Shareholder Disputes: How to Prevent a Corporate Divorce
Monday, March 26, 2012

Small and medium-sized businesses provide valuable goods, services, and jobs. Often, they are run as corporations in which the controlling officers and directors also are the major shareholders. Frequently, friends and family found these businesses together. But even successful businesses owned by friends and family aren’t immune to problems resulting from circumstances and relationships that change over time. 

Shareholders may start the business together, but wish to leave at different times based on life events. New, valuable employees might want to be owners, too. Business deals may be made with companies in which some, but not all, of the directors or shareholders overlap. In situations like these, interests can collide. 

Successful businesses last a long time, and change is inevitable. But preparation on the front end may eliminate big problems that could arise down the road. While there are few “one size fits all” rules, we suggest some best practices to consider when forming a business.

  1. Put your agreement in writing. Business relationships founded on a handshake may begin with good intentions, but are unlikely to stand the test of time. Businesspeople who spell out their expectations in written agreements obtain greater security about what their understandings really are – and have a contract to look to if problems arise. Shareholders’ agreements also let you address how to handle major events – like adding shareholders, or an owner’s retirement – before they happen.
  2. Pick your partners wisely. Closely-held corporations are like marriages. When personalities mesh and goals are aligned, the family can prosper. When they don’t, you may end up in a nasty divorce. And when you have a very different idea from your partners in the beginning about what’s fair, or what everyone’s role should be, or what the business will look like in ten years, a divorce is inevitable.
  3. Hold formal meetings and keep good records. Important decisions are made when a business is formed, as well as when it is established and thriving. Your fellow shareholders may seem happy with those decisions, but looks can be deceiving. A good corporate secretary, keeping records of votes and discussion on important decisions in corporate minutes, may prove invaluable later on if someone wasn’t as happy as you thought they were. Good minutes are more than a mere formality.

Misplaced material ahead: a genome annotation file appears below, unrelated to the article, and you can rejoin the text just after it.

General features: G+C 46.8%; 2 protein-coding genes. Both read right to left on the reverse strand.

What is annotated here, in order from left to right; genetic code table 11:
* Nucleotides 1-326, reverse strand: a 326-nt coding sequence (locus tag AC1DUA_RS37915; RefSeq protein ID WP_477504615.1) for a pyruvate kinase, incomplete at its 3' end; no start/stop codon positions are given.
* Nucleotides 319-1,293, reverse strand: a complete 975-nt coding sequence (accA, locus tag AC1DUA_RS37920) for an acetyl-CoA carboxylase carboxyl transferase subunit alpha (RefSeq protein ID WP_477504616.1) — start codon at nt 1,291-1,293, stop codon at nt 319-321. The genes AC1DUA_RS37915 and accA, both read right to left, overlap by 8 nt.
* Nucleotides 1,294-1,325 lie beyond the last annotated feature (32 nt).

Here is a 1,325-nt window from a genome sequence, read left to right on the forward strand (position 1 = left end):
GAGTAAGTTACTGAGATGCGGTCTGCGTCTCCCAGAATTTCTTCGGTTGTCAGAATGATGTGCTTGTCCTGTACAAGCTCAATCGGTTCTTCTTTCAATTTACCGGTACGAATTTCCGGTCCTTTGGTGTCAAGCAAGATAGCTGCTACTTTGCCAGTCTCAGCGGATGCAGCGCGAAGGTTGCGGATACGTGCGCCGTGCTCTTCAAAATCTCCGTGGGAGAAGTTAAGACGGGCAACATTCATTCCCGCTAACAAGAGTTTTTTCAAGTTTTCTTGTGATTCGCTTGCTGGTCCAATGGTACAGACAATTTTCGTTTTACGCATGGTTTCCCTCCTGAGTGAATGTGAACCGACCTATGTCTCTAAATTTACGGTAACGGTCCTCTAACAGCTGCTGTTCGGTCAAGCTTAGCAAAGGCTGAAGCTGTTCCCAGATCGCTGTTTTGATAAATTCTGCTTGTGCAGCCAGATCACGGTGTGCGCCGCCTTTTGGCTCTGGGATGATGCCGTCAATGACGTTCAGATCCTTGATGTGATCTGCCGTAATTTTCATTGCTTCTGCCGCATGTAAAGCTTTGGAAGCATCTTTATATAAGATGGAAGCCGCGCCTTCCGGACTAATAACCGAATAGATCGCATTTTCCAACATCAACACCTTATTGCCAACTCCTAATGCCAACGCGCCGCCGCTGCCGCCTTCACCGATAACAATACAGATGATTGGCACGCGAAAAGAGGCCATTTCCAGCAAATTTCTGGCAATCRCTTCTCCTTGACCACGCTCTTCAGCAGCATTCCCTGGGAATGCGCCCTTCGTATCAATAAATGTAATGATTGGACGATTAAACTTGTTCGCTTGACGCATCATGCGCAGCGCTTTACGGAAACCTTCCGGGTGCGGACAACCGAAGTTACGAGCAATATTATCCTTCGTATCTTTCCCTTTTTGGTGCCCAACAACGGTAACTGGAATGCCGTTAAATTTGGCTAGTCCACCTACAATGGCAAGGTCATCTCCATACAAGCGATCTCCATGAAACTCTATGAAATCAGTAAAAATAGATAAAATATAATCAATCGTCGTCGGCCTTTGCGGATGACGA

4. Know what you signed up for. Board membership is a serious responsibility. Directors owe special duties to the corporation and its shareholders. This fiduciary relationship is sacred in the law, and you are held to a higher standard of conduct as a result. Consider training your board members on their responsibilities so that they know how to discharge them faithfully.
  5. Consider outside voices. Once your corporation is established, hiring an outside director (someone uninvolved in your business) to serve on your board may be advisable. Outside directors with open minds will consider board proposals from a fresh perspective. They also may insulate management’s proposals to the board from second-guessing.
  6. Counseling in-house. In-house attorneys are tremendous resources. With business minds and legal backgrounds, they can help members of your management team navigate through decisions big and small. But business advice can be closely related to legal advice, and only legal advice is protected under the attorney-client privilege. Consider carefully what you ask your in-house lawyers to do.
  7. Keep shareholders informed. Information is power, and it is expected to be imparted to the shareholders, particularly in a closely-held business. Informing shareholders of a major corporate action only after it’s been taken may lead to arguments about the action’s propriety.
  8. Full disclosure. Closely scrutinize transactions between a director or major shareholder (or another business they own) and your corporation. A failure to ensure that a deal is fair to all, and especially to the corporation, invites a claim that the director involved in the transaction breached his fiduciary duty. It also may result in a claim that the other directors let their colleague take advantage of the corporation, and by doing so breached their own fiduciary duties.
  9. Good policies are a good policy. Business records take all forms – monthly accounting data circulated on spreadsheets; emails on a server; individual files in drawers throughout the office. Having a well-thought-out policy on document retention, email usage, and documents that simply shouldn’t be removed from the building helps you manage risk. If a problem arises, you don’t want to have to explain why you have some records dating to your company’s inception, but you’ve permanently purged an email sent ninety days ago, unless you have a written policy on point.
  10. Insure your risks: Internal disagreements may result in claims against directors or officers when they make a decision that a shareholder doesn’t like. While courts afford deference to a board’s decisions under the “business judgment rule,” directors may face personal liability on these claims, and the costs to defend themselves, in the absence of commonly-acquired Director & Officer (“D&O”) insurance. D&O coverage is simply a must.

Avoid the corporate divorce before it happens. A little advance planning can go a long way.

As seen in Business Lexington.


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